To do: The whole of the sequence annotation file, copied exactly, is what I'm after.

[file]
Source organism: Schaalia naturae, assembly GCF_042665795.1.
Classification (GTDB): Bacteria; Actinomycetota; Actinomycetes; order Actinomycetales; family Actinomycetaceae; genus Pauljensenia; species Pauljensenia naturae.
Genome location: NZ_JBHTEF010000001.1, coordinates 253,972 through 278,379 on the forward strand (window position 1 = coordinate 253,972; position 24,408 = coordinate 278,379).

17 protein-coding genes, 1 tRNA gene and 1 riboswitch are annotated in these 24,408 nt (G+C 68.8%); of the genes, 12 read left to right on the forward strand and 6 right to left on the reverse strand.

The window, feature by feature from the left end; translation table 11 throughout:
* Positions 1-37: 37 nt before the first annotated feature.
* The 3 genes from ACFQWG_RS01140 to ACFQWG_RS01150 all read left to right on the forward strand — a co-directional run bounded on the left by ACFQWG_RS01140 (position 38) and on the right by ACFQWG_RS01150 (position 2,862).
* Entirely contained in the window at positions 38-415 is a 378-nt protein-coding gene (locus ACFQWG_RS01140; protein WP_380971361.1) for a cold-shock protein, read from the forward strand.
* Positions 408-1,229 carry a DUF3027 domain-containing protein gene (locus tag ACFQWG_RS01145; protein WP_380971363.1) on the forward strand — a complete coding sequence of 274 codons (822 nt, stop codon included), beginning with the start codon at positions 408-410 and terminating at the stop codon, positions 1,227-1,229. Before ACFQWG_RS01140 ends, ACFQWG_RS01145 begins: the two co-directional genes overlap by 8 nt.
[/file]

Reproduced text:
Source organism: Schaalia naturae, assembly GCF_042665795.1.
Classification (GTDB): Bacteria; Actinomycetota; Actinomycetes; order Actinomycetales; family Actinomycetaceae; genus Pauljensenia; species Pauljensenia naturae.
Genome location: NZ_JBHTEF010000001.1, coordinates 253,972 through 278,379 on the forward strand (window position 1 = coordinate 253,972; position 24,408 = coordinate 278,379).

17 protein-coding genes, 1 tRNA gene and 1 riboswitch are annotated in these 24,408 nt (G+C 68.8%); of the genes, 12 read left to right on the forward strand and 6 right to left on the reverse strand.

The window, feature by feature from the left end; translation table 11 throughout:
* Positions 1-37: 37 nt before the first annotated feature.
* The 3 genes from ACFQWG_RS01140 to ACFQWG_RS01150 all read left to right on the forward strand — a co-directional run bounded on the left by ACFQWG_RS01140 (position 38) and on the right by ACFQWG_RS01150 (position 2,862).
* Entirely contained in the window at positions 38-415 is a 378-nt protein-coding gene (locus ACFQWG_RS01140; protein WP_380971361.1) for a cold-shock protein, read from the forward strand.
* Positions 408-1,229 carry a DUF3027 domain-containing protein gene (locus tag ACFQWG_RS01145; protein WP_380971363.1) on the forward strand — a complete coding sequence of 274 codons (822 nt, stop codon included), beginning with the start codon at positions 408-410 and terminating at the stop codon, positions 1,227-1,229. Before ACFQWG_RS01140 ends, ACFQWG_RS01145 begins: the two co-directional genes overlap by 8 nt.